Hendon is keen to explain that any Isuzu vehicle can be adapted to a specific customer’s needs through the IMSAf bodybuilder subsidiary Kanu. “We live our solutions,” he says. “As Kanu is 100-percent owned by IMSAf, the vehicle adaptation is considered part of the production process, so the turnaround time is very good and the customer pays only on delivery of the finished product – instead of paying for the base vehicle that cannot earn revenue while it’s being converted.”

The stand also featured a NQR 500 32-seater bus that is considered a light-duty general commuter. “This would be used for staff transportation and as a community school bus. Most farming communities are investing in their wider communities; they feel it’s the right thing to do,” Hendon elaborates.

For a bit of fun, the final attraction was a butch, bright red D-Max Arctic double cab. Built in collaboration with Arctic United Kingdom, this eye-catching, high-mobility off-road vehicle is made in the IMSAf factory, so carries the Isuzu stamp of approval.

“Nampo is always an opportunity to showcase our products, talk to our customers, show our commitment to them and learn about the agricultural industry. It’s really encouraging to hear positive noises coming from the agricultural community,” Hendon reiterates.

“In all of this, we only want to serve our customers. The Isuzu way requires our sales people to spend time with their customers, in their businesses, to consult with them and to add value.

“We’re happy being a commercial business, we’re true to that and we’re good at that. Our customers are ready for relationships – if we serve a customer it’s for the long run and we can only give effect to that by growing with them and helping them overcome their challenges with flexible solutions,” Hendon concludes.

Driving the D-Max

FOCUS was lucky enough to get behind the wheel of the top of the range D-Max 300 LX 4×4 Auto.

For four decades the most famous Isuzu on sale in South Africa has been the KB range of bakkies – that was until last year when South Africa joined the rest of the world in using the D-Max name.

Along with the new name came some updated styling touches (notice the LED rear lamp clusters, the updated grille and sharper headlamps – Bi-LED on this top-spec LX) and a couple of interior touches to pander to the ever-more leisure-orientated double-cab buyer.

Sure, this LX has keyless entry and start; comfortable leather upholstery; a power-adjusted driver’s seat and an eight-speaker, nine-inch touchscreen infotainment system with navigation and a variety of connectivity options (optional for R14 000). Do not fret, though; in the move from KB to D-Max, Isuzu has not gone soft. The D-Max feels solid; with the cabin made up from hardy, good-quality materials.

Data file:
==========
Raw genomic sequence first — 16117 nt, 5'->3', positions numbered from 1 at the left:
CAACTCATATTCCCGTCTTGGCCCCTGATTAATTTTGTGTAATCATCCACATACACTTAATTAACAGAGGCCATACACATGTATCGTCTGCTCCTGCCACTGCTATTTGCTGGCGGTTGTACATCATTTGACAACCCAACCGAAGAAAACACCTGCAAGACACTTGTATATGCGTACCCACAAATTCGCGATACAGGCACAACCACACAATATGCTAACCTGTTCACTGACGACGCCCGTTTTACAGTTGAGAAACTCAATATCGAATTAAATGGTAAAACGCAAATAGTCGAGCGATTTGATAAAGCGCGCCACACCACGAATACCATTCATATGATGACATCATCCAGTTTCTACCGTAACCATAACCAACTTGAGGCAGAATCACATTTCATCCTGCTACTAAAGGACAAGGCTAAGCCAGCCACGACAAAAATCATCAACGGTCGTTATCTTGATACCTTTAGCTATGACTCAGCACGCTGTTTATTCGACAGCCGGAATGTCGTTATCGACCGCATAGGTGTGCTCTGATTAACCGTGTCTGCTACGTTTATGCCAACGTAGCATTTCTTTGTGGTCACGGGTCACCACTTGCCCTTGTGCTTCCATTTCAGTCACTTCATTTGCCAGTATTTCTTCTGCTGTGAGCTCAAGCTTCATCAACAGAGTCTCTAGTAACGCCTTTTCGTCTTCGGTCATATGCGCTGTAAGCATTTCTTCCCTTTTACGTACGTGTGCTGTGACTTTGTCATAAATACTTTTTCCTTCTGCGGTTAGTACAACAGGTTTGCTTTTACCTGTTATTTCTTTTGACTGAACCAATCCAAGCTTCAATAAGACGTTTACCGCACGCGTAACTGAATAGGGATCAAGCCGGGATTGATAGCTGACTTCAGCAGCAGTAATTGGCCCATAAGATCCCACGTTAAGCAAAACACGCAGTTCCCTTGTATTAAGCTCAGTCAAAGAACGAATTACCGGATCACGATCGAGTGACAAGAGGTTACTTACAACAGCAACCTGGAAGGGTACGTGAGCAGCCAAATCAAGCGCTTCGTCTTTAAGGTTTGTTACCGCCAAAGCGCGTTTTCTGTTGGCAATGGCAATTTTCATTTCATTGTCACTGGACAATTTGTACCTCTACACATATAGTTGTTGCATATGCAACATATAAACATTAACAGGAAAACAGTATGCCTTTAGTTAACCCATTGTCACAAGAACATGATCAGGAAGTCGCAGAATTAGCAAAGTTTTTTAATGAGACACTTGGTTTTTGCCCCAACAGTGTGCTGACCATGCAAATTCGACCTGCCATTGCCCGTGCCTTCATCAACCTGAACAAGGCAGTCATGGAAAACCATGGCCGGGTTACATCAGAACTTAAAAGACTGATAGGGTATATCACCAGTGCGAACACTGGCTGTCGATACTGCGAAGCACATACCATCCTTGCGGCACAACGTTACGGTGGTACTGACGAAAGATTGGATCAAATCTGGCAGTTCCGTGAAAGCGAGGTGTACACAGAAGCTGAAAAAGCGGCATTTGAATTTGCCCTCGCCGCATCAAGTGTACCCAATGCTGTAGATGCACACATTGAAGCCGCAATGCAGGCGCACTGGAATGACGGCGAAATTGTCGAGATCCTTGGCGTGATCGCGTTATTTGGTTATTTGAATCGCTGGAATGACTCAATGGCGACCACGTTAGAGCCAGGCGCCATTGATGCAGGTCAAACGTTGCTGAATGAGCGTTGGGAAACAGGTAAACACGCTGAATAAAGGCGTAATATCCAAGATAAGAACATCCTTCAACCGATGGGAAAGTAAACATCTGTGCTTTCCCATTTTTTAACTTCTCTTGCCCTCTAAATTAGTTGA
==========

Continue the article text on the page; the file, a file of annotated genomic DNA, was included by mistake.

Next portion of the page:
On the road, the 300 LX exhibits that same solid feel – as it should with a payload capacity of 945 kg and a towing capacity of up to 3,5 t with its standard heavy-duty tow bar.

Under the bonnet of this 300 LX is Isuzu’s famed 3,0-litre turbodiesel engine, which offers up 130 kW and 380 Nm. This engine delivers its power – through Isuzu’s electronically controlled Terrain Command 4×4 system with low range and lockable rear diff – in a smooth manner and with minimal turbo lag. The real star of the show though, is the new six-speed automatic transmission…

The addition of the extra ratio has made the KB as capable a long-distance cruiser as it is a load-lugging, rock-climbing workhorse. It shifts smoothly, holding the engine in the 1 800 to 2 800 r/min torque band for instant response to throttle inputs. It also means the 300 LX 4×4 Auto will consume a claimed 7,8 l/100 km on the combined cycle.

Ensuring ultimate stability and safety, the 300 LX has been enhanced with a traction and stability-control system that now features Trailer Sway Control. Likewise, the anti-lock braking system now features Isuzu’s Brake Override System that restricts accelerator input if the brake pedal is applied simultaneously, thereby reducing stopping distances in an emergency. Hill Start Assist and Hill Descent Control ensure roll-free pull-offs and sweat-free descents.

So, sure, it has a new name, but at R627 900, this hardy, proven double cab offers more value than ever before. Each D-Max is sold with Isuzu Complete Care that boasts a five-year/120 000 km warranty and roadside assistance and a five-year/unlimited distance anti-corrosion warranty, while each 15 000 km service will be covered for five years/90 000 km.

My life has always revolved around anything with wheels and an engine. It doesn’t matter if its an old banger, the latest hot-hatch or a fancy 4×4 – any excuse is a good excuse to take it for a cruise, spank it at the track or go bundu-bashing (the mud-and-rocks-side-of-a-mountain type, not the exploring-Joburg’s-pavements type). Otherwise, chances are you’ll find me lying underneath one of my beloved toys or with my head buried in its engine bay, tinkering away.